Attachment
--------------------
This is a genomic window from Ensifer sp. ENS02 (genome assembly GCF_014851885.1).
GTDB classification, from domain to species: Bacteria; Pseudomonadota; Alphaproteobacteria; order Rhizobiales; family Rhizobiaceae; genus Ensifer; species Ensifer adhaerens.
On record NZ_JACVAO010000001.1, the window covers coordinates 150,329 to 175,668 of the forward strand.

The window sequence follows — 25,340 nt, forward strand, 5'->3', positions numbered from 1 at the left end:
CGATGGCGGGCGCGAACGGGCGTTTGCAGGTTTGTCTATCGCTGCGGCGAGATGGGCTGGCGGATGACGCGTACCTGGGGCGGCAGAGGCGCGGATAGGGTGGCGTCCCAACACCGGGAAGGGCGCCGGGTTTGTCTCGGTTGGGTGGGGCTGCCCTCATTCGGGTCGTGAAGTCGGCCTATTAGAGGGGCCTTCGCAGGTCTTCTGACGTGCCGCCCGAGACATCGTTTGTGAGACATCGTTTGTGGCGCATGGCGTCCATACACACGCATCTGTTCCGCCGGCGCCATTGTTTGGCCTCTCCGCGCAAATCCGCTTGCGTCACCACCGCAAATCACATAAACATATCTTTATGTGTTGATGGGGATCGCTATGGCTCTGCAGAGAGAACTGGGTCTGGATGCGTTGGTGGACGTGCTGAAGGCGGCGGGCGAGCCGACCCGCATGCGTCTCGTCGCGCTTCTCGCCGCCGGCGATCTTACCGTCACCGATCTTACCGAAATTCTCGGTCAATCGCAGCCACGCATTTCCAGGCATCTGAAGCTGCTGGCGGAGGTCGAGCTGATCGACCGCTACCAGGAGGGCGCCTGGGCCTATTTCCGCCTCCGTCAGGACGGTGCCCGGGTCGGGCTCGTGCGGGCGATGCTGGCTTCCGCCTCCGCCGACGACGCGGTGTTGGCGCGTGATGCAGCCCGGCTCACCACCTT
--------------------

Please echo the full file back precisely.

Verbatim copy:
This is a genomic window from Ensifer sp. ENS02 (genome assembly GCF_014851885.1).
GTDB classification, from domain to species: Bacteria; Pseudomonadota; Alphaproteobacteria; order Rhizobiales; family Rhizobiaceae; genus Ensifer; species Ensifer adhaerens.
On record NZ_JACVAO010000001.1, the window covers coordinates 150,329 to 175,668 of the forward strand.

The window sequence follows — 25,340 nt, forward strand, 5'->3', positions numbered from 1 at the left end:
CGATGGCGGGCGCGAACGGGCGTTTGCAGGTTTGTCTATCGCTGCGGCGAGATGGGCTGGCGGATGACGCGTACCTGGGGCGGCAGAGGCGCGGATAGGGTGGCGTCCCAACACCGGGAAGGGCGCCGGGTTTGTCTCGGTTGGGTGGGGCTGCCCTCATTCGGGTCGTGAAGTCGGCCTATTAGAGGGGCCTTCGCAGGTCTTCTGACGTGCCGCCCGAGACATCGTTTGTGAGACATCGTTTGTGGCGCATGGCGTCCATACACACGCATCTGTTCCGCCGGCGCCATTGTTTGGCCTCTCCGCGCAAATCCGCTTGCGTCACCACCGCAAATCACATAAACATATCTTTATGTGTTGATGGGGATCGCTATGGCTCTGCAGAGAGAACTGGGTCTGGATGCGTTGGTGGACGTGCTGAAGGCGGCGGGCGAGCCGACCCGCATGCGTCTCGTCGCGCTTCTCGCCGCCGGCGATCTTACCGTCACCGATCTTACCGAAATTCTCGGTCAATCGCAGCCACGCATTTCCAGGCATCTGAAGCTGCTGGCGGAGGTCGAGCTGATCGACCGCTACCAGGAGGGCGCCTGGGCCTATTTCCGCCTCCGTCAGGACGGTGCCCGGGTCGGGCTCGTGCGGGCGATGCTGGCTTCCGCCTCCGCCGACGACGCGGTGTTGGCGCGTGATGCAGCCCGGCTCACCACCTT